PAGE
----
Social Facilitation: The Path to Genuine, Meaningful Relationships

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One of the most recognizable hallmarks of autism spectrum disorder is an impairment in social skills. For instance, individuals with autism may have difficulty initiating social interaction or may feel lost when someone else initiates an interaction. Individuals with autism may also struggle to use appropriate non-vocal communication, such as eye contact and body language. Due to these issues, they frequently struggle to develop and maintain genuine, long lasting relationships with peers. As a part of your child’s behavior intervention team, you are uniquely poised to assist him or her in overcoming these challenges, which will help your child to develop better and more worthwhile relationships with peers and others throughout his or her life.

There are certain skills that should be in place before any social facilitation program can be introduced. First, the child should have a relatively firm grasp on language and compliance, so that s/he can communicate with peers, understand what is being asked, and be willing to respond. The child should also have a reasonable grasp on play skills, since play will be the main mode of interaction. Finally, the child should have adequate motor skills, as this will allow the parent or behavior technician to utilize common types of play with the child and his or her peers (e.g., blocks, play dough, etc.)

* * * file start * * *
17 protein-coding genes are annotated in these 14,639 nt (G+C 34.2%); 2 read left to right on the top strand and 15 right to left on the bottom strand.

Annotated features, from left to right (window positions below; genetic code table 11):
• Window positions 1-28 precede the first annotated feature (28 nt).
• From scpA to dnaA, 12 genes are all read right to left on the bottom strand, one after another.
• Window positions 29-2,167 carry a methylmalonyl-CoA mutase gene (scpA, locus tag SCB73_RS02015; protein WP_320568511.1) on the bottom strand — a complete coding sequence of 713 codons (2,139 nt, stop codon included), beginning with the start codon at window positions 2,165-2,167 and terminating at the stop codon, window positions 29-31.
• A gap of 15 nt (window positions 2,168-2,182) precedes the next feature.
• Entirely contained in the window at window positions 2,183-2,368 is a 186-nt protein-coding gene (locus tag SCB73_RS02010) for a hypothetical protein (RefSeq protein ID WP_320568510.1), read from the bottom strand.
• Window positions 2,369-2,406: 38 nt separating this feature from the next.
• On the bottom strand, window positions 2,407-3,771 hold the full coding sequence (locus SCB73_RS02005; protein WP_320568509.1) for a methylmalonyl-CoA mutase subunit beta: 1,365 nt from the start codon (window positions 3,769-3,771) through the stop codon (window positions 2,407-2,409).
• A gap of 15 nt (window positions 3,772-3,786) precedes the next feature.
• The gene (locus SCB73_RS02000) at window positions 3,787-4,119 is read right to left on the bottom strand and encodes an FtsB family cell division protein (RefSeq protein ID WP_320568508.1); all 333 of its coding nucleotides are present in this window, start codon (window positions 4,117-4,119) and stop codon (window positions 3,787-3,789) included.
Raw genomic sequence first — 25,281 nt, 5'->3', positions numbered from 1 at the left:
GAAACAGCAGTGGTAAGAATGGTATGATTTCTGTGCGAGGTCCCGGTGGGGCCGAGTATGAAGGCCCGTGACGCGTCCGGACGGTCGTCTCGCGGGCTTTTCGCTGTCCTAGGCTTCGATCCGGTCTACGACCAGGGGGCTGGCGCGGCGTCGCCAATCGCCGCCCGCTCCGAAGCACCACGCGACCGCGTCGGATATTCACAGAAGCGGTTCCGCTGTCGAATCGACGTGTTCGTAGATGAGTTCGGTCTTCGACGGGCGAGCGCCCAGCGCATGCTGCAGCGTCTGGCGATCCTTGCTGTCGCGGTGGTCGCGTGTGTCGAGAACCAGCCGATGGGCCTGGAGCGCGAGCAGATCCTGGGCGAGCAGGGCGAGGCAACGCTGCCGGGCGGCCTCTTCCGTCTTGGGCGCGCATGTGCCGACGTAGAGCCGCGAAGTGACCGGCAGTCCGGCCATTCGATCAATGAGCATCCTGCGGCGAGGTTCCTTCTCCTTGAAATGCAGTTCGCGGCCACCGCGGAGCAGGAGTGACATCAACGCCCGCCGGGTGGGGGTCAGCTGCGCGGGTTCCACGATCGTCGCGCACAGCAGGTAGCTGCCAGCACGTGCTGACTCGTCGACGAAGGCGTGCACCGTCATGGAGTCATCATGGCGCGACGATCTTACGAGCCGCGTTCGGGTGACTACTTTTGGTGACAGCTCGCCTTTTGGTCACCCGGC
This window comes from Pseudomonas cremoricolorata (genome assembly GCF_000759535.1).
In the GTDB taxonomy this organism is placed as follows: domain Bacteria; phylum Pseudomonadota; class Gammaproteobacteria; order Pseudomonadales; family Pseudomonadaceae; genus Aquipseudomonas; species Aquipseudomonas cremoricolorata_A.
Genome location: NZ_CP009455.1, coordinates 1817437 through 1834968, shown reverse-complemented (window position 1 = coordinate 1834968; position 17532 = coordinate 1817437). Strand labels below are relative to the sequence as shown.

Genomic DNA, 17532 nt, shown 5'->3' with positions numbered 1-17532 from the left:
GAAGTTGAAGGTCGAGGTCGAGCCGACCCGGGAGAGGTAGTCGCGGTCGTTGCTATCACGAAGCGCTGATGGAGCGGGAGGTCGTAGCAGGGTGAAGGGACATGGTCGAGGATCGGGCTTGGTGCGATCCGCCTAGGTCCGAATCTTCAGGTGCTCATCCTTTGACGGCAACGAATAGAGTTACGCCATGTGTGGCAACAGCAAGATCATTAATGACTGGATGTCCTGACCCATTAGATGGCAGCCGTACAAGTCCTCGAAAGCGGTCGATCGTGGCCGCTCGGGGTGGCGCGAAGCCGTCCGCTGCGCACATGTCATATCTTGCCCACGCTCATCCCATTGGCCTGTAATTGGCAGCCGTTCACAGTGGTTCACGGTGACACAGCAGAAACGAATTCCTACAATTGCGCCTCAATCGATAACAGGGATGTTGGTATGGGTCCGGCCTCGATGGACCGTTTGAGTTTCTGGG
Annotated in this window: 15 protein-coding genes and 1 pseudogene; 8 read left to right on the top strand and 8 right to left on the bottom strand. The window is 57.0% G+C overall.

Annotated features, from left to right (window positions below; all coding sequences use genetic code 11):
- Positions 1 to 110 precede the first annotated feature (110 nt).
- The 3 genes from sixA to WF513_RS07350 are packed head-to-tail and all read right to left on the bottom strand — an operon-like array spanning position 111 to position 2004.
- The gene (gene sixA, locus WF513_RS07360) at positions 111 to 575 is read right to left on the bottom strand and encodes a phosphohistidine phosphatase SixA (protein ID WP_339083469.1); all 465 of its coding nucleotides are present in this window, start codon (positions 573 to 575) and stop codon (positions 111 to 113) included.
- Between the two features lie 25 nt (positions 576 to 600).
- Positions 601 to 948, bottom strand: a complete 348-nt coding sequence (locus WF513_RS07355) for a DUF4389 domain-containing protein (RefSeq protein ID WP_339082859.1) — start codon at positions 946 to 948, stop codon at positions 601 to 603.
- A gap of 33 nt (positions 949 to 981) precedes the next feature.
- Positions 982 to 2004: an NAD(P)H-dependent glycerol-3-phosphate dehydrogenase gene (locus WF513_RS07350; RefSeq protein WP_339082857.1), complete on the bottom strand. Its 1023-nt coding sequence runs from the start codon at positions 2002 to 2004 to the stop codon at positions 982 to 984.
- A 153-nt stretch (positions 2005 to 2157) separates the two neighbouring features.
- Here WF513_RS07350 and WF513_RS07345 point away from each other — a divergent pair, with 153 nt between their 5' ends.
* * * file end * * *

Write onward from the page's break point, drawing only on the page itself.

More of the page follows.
Selecting an appropriate peer is an incredibly important consideration in ensuring that social facilitation will be successful. An appropriate peer is one who follows adult directives, since this will allow the peer to model appropriate behavior for your child. The peer should also be accepting of differences and have a desire to be helpful. Ideally, the peer will be of the same gender as your child. Finally, it’s helpful if the peer shares an ongoing social circle with your child, such as being in the same class at school or living in the same neighborhood.

In the course of a session with your child and his or her peer, it is important to reinforce both children. You should begin by establishing something that both your child and his or her peer are motivated to earn and then make it clear which target skill they must perform in order to earn that reinforcer. It may help to set-up a token system for both children, making sure that it is developmentally appropriate (e.g., number of tokens, etc.) for your child. Finally, reinforce both children when they perform the target skill appropriately.

OdoFemi McDuffie, M.A., BCBA
Associate Clinical Director,
Nashville, TN
October 22, 2019